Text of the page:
Whitehall shared services failing - NAO

Whitehall shared services failing - NAO

Shared service centres running well over budget

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Despite investing large amounts, the government has failed in its attempts to make its departments share back office functions, according to the National Audit Office (NAO).

Cutting costs through shared back offices was a key plank to the government's strategy of cutting IT and organisational costs when it took power 21 months ago. But the NAO report also covers the time of the previous Labour administration, which also looked to shared services to cut costs, and is critical of that government.

In a report today the NAO said that "despite significant cost and effort, the planned benefits of the initiative have not been achieved".

In fact, said the NAO, "by creating complex services overly tailored to individual departments, government has increased costs and reduced flexibility". In addition, "there has also been a failure to develop the benchmarks necessary for measuring performance".

Amyas Morse, head of the National Audit Office, said: "The initiative for government departments to share back-office functions has suffered from an approach which made participation voluntary, and tailored services to meet the differing needs of individual departments. The result was over complexity, reduced flexibility and a failure to cut costs."

Morse added: "The new Cabinet Office strategy on shared services acknowledges these issues but, if it is to achieve value for money, it must learn the lessons from past implementation. Only in this way can the sharing of back-office functions have a realistic prospect of contributing towards the government's drive to cut public spending in the long term."

In 2004, the Gershon Review recommended that the government pursue the sharing of services, including human resources, finance, procurement and payroll, to achieve cost savings. It has been up to individual departments to establish their own arrangements, and between 2004 and 2011 eight major shared service centres have emerged.

The five centres examined by the NAO were expected to cost £0.9 billion to build and operate but, to date, they have cost £1.4 billion. They were also expected to have saved £159 million by the end of 2010-11.

While, in one instance, says the NAO, the government "has achieved break-even in a time consistent with the private sector, its overall performance has been varied", and "the two centres that are still tracking benefits report a measured net cost of £255 million".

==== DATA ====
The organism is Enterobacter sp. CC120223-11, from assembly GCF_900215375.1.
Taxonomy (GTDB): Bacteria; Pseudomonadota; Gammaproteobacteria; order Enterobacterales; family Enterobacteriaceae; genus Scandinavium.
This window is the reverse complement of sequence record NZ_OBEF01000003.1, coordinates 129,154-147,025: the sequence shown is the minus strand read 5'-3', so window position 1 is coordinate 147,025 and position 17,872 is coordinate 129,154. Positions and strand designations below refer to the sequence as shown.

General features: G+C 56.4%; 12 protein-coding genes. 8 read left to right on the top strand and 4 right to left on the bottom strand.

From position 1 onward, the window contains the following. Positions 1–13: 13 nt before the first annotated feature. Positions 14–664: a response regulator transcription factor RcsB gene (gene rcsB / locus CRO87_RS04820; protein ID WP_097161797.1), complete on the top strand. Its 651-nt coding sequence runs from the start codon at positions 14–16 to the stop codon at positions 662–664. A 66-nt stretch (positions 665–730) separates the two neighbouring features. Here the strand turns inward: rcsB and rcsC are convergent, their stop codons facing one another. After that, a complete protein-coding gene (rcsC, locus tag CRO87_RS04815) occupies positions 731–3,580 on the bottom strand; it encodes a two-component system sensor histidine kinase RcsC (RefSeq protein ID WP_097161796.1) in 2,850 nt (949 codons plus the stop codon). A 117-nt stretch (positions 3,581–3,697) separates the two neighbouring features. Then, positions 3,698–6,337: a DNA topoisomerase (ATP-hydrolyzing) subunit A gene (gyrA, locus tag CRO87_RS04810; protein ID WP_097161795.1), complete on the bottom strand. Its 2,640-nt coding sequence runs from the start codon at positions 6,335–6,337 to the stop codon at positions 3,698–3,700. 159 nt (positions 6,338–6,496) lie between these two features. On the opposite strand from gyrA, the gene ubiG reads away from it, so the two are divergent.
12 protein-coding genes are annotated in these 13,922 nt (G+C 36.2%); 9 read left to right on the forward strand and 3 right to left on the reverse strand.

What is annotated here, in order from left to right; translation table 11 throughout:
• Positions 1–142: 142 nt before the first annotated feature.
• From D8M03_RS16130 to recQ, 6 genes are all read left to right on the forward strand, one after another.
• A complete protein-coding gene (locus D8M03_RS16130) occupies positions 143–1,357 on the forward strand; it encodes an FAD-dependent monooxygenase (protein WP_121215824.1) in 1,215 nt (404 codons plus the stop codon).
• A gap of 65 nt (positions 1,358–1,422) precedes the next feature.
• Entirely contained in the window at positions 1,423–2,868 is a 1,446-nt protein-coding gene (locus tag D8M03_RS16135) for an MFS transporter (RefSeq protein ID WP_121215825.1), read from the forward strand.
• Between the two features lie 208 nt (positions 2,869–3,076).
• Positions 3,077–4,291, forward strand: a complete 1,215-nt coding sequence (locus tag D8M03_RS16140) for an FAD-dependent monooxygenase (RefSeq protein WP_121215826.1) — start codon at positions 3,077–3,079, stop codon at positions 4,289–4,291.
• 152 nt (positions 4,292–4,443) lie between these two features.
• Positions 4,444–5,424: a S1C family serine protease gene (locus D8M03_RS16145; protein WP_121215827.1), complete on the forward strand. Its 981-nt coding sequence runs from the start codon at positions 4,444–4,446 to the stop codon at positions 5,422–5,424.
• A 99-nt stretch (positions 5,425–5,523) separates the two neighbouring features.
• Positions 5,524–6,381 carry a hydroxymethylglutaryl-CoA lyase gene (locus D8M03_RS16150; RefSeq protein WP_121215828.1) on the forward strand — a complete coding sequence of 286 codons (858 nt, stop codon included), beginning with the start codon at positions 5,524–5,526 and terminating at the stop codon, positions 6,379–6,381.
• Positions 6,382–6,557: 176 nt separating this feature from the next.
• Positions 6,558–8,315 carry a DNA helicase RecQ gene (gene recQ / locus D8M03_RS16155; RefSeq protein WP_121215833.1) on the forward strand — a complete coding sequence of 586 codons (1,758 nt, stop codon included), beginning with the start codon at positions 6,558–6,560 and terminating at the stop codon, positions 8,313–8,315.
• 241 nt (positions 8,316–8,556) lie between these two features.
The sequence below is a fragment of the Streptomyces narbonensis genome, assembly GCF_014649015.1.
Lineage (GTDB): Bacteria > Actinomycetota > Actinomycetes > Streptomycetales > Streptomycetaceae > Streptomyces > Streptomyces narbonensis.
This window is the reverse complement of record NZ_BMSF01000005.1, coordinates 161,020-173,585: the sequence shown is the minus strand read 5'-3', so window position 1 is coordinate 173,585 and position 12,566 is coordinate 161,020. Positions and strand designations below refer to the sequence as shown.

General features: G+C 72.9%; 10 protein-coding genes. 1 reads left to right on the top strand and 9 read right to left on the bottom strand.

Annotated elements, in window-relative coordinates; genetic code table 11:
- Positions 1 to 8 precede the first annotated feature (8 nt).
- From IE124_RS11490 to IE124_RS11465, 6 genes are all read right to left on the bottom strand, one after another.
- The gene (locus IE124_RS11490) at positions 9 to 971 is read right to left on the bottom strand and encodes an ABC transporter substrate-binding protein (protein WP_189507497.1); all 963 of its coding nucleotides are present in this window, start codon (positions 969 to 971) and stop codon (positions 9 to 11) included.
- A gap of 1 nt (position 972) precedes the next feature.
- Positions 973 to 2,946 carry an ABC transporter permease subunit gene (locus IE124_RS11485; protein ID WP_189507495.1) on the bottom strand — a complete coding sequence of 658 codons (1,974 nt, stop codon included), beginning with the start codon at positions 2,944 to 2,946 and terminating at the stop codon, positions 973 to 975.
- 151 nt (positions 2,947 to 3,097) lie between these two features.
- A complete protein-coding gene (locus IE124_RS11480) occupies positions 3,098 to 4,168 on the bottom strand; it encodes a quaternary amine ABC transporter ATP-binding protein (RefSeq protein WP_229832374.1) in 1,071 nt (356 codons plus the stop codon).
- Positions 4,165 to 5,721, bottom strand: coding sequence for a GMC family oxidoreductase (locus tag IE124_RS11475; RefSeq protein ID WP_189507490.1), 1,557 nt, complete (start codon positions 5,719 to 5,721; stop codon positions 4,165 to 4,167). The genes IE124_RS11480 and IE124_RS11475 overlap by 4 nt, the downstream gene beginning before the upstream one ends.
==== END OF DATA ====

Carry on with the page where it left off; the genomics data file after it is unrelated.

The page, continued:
Among other findings in the report are that the software systems used in the centres "have added complexity and cost", and that "departments have struggled to roll-out shared services fully across all their business units and arm's length bodies".



  • Richard Thomas Whilst the top-line financial savings may have appeared very attractive to these departments operationally theyve gone backwards in terms of efficiency and effectiveness not to mention public confidence Nor have they saved on expenditure The real issue is that these projects are too wide ranging in scope and become overly complex covering a multitude of back office functions including Finance HR and Pay procurement CRM and much more thus becoming difficult to implement Tax payers money need not be spent on overly complex and costly IT systems that require extensive tailoring and then do not stand up to close inspection The key is to break down the solution into smaller specialist areas and procure specialist solution designed for maximising return on investment within a specific line of business such as HR and Payroll Unfortunately Big is Beautiful seems to be the order of the day but it just doesnt deliverAs a specialist IT supplier we have direct evidence that sharing of back-office functions does bring efficiencies and cost savings providing the software and technology platform meets requirements Kent County Council for example shares an HR and payroll service for the East Kent region including four District and Borough Councils and benefits from the economy of scale Furthermore the Greater Manchester SWiTch project shares HR and payroll records for over 30000 employees across the Trafford Stockport and Wigan authorities Savings of around 260000 annually were realised as a result of the joint procurement exercise and a total return of 22m is anticipated over the life time of the project for a relatively modest investment It is not acceptable to see hundreds of millions of pounds spent on all-encompassing enterprise resource planning systems that do not deliver the savings anticipated when there are proven British-owned alternatives with a strong track record of delivering measurable improvements in efficiency and significant reductions in costs
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